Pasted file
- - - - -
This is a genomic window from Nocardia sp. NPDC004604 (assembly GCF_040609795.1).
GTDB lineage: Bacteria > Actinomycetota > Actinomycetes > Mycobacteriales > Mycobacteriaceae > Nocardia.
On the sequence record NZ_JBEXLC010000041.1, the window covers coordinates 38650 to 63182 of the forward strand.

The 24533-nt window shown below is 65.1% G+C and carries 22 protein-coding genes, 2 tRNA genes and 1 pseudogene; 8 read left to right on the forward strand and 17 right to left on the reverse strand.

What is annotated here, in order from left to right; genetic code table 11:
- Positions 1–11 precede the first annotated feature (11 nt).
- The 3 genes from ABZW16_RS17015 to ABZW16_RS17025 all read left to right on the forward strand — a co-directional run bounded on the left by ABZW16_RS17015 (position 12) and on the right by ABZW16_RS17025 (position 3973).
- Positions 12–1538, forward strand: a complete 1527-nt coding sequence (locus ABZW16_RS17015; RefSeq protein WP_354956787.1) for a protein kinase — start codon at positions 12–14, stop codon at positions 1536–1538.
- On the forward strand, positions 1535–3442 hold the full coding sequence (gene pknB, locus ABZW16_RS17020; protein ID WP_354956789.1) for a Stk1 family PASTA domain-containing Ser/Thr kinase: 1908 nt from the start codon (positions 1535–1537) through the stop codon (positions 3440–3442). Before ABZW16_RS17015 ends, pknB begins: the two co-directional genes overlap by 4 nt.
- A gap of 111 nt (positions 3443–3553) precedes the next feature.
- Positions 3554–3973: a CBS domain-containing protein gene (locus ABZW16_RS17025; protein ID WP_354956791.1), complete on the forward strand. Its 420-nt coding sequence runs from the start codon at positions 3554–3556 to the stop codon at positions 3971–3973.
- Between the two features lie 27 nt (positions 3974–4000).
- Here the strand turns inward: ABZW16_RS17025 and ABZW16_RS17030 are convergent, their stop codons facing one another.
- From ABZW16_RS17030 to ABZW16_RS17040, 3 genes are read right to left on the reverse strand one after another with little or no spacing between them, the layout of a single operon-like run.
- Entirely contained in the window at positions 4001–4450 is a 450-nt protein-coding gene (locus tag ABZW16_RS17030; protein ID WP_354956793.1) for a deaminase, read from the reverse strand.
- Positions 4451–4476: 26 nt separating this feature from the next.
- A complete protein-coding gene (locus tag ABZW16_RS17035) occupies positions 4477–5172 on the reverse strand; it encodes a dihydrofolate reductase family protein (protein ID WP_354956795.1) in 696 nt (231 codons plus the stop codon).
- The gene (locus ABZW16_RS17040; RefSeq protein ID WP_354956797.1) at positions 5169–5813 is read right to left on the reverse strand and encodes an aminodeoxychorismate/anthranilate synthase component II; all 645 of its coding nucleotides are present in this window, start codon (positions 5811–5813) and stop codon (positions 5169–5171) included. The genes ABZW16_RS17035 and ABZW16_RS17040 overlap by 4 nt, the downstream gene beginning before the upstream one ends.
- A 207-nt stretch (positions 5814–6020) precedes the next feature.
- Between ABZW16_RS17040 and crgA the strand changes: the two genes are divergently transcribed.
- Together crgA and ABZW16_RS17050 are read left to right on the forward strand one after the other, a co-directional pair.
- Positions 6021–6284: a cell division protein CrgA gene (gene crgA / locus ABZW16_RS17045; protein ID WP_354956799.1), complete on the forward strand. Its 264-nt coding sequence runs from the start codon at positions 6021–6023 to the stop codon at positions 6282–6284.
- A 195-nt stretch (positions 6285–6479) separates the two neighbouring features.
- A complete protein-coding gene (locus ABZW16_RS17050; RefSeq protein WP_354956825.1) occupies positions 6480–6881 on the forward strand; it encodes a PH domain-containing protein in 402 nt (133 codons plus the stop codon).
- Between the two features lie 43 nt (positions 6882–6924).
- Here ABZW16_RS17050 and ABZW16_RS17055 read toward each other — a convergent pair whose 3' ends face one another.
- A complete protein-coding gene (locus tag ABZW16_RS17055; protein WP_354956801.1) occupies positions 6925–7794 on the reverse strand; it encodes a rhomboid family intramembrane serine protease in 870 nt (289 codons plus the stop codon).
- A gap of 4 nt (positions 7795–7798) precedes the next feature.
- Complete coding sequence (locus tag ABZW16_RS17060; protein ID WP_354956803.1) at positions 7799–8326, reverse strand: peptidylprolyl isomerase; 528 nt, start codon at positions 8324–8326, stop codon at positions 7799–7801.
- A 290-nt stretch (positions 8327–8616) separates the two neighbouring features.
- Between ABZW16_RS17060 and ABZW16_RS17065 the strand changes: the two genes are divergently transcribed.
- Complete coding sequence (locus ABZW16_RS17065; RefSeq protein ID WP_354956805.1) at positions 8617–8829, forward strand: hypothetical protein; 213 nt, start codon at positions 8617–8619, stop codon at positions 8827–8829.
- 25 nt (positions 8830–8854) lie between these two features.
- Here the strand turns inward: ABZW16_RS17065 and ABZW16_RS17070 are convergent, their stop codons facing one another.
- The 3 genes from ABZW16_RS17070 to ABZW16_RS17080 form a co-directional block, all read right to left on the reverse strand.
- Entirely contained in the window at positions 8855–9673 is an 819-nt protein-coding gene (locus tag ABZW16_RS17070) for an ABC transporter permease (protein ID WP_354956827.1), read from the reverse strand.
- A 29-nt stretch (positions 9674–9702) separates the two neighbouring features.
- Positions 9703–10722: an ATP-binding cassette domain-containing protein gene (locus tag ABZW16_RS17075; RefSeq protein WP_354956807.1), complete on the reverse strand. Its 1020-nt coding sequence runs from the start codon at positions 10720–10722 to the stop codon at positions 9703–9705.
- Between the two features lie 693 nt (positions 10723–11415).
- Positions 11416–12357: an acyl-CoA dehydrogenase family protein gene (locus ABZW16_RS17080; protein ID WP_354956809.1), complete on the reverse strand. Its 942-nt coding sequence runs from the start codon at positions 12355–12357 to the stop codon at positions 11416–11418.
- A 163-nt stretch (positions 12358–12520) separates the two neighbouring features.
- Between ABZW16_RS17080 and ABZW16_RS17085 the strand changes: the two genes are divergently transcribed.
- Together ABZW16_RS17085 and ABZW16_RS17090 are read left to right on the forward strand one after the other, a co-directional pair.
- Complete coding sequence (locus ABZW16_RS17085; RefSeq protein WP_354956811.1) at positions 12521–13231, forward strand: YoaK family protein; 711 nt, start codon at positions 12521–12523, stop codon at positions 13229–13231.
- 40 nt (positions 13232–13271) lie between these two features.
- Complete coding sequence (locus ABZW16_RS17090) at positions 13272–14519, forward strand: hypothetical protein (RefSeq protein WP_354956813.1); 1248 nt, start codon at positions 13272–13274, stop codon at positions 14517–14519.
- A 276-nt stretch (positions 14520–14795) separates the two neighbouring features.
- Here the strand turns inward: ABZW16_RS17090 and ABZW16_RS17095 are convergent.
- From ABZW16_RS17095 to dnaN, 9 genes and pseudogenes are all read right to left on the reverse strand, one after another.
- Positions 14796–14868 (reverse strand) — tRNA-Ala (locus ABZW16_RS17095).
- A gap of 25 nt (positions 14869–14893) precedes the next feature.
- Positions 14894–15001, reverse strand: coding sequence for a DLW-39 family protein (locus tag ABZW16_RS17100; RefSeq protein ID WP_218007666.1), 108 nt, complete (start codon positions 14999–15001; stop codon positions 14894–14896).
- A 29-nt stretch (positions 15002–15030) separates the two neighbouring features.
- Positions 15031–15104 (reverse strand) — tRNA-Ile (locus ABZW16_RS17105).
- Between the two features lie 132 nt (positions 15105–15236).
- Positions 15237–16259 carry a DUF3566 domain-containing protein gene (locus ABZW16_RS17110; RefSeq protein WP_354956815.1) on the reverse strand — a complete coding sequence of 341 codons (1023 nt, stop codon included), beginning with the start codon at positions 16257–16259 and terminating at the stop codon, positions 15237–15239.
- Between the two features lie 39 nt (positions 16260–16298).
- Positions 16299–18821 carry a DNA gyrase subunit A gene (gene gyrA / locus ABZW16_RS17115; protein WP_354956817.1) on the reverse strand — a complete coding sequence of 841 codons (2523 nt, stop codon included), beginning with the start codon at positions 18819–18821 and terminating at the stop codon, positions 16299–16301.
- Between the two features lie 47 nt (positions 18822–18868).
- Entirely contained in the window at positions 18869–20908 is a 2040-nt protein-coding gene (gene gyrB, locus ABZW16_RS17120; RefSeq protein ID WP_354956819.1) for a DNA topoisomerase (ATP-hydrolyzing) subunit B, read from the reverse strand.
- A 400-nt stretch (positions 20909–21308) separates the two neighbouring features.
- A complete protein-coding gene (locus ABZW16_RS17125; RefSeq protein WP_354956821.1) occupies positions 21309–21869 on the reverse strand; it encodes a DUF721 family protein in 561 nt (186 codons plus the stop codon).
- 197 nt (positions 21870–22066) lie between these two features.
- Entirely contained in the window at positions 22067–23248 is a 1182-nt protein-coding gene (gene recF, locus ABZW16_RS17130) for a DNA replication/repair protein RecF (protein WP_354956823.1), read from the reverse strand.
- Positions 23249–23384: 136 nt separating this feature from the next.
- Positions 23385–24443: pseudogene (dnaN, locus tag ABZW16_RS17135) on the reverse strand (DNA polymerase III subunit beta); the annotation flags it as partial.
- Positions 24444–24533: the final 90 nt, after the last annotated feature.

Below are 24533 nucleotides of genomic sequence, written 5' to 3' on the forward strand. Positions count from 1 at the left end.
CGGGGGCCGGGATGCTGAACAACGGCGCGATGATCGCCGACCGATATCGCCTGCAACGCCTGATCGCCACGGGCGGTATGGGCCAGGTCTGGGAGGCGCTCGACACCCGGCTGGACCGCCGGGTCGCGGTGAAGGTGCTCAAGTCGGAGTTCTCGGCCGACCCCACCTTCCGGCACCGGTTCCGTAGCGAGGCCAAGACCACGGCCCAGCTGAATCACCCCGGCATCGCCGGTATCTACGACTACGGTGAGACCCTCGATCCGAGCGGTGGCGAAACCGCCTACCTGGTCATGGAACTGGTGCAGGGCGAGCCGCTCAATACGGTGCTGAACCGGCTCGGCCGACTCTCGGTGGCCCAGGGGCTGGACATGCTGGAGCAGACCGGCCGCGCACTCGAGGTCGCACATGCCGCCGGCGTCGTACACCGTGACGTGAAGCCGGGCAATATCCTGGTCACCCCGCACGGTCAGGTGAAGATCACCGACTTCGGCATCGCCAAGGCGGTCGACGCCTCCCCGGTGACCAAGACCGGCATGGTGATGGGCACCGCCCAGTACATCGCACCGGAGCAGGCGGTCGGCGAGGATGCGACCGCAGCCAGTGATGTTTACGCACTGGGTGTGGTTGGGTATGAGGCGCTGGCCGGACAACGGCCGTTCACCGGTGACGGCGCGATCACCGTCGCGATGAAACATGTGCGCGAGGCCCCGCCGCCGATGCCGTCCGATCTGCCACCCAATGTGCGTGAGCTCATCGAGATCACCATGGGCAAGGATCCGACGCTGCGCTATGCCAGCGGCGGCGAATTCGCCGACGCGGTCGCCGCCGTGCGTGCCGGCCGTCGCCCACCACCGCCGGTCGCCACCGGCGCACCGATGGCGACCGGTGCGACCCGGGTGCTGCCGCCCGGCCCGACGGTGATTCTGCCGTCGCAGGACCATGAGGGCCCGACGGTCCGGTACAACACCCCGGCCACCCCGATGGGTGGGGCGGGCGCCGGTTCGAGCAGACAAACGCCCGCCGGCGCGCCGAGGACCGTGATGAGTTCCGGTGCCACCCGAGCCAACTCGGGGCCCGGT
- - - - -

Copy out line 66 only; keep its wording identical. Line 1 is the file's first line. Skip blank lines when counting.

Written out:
- Positions 23385–24443: pseudogene (dnaN, locus tag ABZW16_RS17135) on the reverse strand (DNA polymerase III subunit beta); the annotation flags it as partial.